Click here if you don’t see subscription options
Terrance KleinNovember 23, 2022
James Kovin on Unsplash

A Homily for the First Sunday of Advent

Readings: Isaiah 2:1-5 Romans 13:11-14 Mark 24:37-44

In the Hollander translation, Dante’s Divine Comedy begins:

Midway in the journey of our life
I came to myself in a dark wood,
For the straight way was lost (“Inferno,” 1.1).

It is perhaps the primordial moment of the spiritual life, a sudden sense that we have lost the way and now must find it again. It is repeated in so many narrative masterpieces.

Think of Shakespeare’s King Lear realizing that his daughters have always loved his power more than his person. Better to seek his new way in a raging storm than to shelter with snakes. Buffeted by wind, he screams into the rain,

You see here, you gods, a poor old man,
As full of grief as age, wretchèd in both.
If it be you that stirs these daughters’ hearts
Against their father, fool me not so much
To bear it tamely. Touch me with noble anger,
And let not women’s weapons, water drops,
Stain my man’s cheeks (2.2.445-452).

Or consider Ebenezer Scrooge, waking from his horrible dreams, realizing that his stingy life of selfishness has been the real nightmare.

Yes! The bedpost was his own. The bed was his own, the room was his own. Best and happiest of all, the Time before him was his own, to make amends in!
“I will live in the Past, the Present, and the Future!” Scrooge repeated, as he scrambled out of bed. “The Spirit of all Three shall strive within me. Oh Jacob Marley! Heaven, and the Christmas Time be praised for this. I say it on my knees, old Jacob, on my knees.

This is the way with grace. Without it, our suffering seems destined never to cease. Only when grace makes an entrance do we recognize that we have been lost, that life was meant to be better than we have known it.

It is a horrible feeling, knowing that we are lost. Yet it is a grace because we were long lost without knowing it. Only the insight is new, and it is one of God’s great mercies.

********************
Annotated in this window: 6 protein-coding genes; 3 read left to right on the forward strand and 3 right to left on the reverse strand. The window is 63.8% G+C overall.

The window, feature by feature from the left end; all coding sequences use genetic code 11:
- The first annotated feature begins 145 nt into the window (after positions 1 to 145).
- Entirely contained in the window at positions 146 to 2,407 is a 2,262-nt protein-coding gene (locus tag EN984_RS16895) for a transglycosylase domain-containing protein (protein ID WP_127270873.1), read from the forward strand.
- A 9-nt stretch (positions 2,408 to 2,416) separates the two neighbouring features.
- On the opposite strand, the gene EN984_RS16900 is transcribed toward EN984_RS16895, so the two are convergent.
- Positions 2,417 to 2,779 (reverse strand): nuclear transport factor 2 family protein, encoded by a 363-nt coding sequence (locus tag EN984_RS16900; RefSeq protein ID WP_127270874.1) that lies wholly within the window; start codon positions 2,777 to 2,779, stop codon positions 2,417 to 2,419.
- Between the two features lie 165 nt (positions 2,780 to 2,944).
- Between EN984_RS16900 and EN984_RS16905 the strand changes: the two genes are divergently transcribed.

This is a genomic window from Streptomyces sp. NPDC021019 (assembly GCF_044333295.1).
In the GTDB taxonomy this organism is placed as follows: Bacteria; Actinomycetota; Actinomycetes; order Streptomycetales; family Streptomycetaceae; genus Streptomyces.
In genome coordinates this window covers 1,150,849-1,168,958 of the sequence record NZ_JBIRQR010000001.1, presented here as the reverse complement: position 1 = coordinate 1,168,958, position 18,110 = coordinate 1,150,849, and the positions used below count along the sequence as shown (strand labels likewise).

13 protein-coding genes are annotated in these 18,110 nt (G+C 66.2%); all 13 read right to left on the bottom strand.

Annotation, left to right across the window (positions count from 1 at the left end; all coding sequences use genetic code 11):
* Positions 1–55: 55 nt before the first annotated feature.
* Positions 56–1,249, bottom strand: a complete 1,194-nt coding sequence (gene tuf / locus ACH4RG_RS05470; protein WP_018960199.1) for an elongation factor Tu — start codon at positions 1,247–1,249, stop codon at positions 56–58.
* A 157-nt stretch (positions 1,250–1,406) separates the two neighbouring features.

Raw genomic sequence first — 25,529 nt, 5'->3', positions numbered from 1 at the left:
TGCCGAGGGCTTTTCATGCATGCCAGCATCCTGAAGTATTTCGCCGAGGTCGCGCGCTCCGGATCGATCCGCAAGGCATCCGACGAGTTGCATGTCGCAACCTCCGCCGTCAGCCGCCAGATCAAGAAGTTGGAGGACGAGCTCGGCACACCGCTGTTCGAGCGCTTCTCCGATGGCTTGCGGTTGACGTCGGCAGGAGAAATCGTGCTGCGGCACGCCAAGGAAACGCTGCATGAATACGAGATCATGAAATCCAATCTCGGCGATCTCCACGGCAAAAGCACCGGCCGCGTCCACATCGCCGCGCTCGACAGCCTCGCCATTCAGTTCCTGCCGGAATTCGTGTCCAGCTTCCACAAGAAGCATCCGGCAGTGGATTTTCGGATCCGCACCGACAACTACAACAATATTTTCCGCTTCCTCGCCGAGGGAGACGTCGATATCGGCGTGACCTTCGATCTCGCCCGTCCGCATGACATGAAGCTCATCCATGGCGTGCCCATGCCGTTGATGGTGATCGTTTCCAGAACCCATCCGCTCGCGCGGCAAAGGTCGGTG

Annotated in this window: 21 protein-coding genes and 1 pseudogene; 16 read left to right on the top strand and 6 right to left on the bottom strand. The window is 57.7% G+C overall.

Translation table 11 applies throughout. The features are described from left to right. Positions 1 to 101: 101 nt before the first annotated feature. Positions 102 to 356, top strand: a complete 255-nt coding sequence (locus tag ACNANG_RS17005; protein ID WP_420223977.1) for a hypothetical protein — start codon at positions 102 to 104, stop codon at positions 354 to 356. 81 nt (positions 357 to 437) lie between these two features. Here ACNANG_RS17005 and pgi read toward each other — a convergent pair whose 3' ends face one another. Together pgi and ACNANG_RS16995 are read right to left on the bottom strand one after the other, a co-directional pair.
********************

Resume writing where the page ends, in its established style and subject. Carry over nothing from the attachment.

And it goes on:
Having made my way down the cultural ladder, here is a visual image of what it is like to lose the ground under us. The roadrunner’s legs are swirling circles as he beep-beeps his way ahead. The coyote chases him—Tom Cruise style, both legs and arms pumping—only to run off a cliff. Oops! Lost the way somewhere.

Of course, we cannot force insight upon ourselves. We must wait for the moment when we fall off a cliff or find ourselves relieved that we can still wake up from nightmares, when those whom we dearly love bitterly disappoint us or when we realize that we do not know our way out of the woods.

It is a horrible feeling, knowing that we are lost. Yet it is a grace because we were long lost without knowing it. Only the insight is new, and it is one of God’s great mercies.

Grace is always a gift. We neither earn it nor can we command its appearance. But in Advent we are told to attend its coming. More than that, we are to yearn for it.

Brothers and sisters:
You know the time;
it is the hour now for you to awake from sleep.
For our salvation is nearer now than when we first believed;
the night is advanced, the day is at hand (Rom 13:11-12).

Christmas breaks a lot of hearts because it drives home the distance between how life is and how our hearts, deep down, know that it should be. In her wisdom, the church gives us the season of Advent to prepare for Christmas. Before the chimes of Christmas morning churn out our salty tears, we can at least pray for the awareness, however scary, that we have lost our way.

The latest from america

A decades-old memorial for people who died from AIDS-related complications has found a new home in a New York City church.
Michael J. O’LoughlinDecember 01, 2022
In “Andor,” Tony Gilroy paints the Empire at its most oppressive. Surveillance has become near total: Anyone can be found almost anywhere.
Jim McDermottDecember 01, 2022
As a Catholic and a Republican, I can say without a doubt that Nick Fuentes does not represent the values of either group.
J.P. CarrollDecember 01, 2022
Pope Francis greets Anglican Archbishop Justin Welby of Canterbury.
Peace, unity and reconciliation also are the themes Pope Francis is expected to focus on in Congo, a nation rich in natural resources but torn apart by ongoing violence.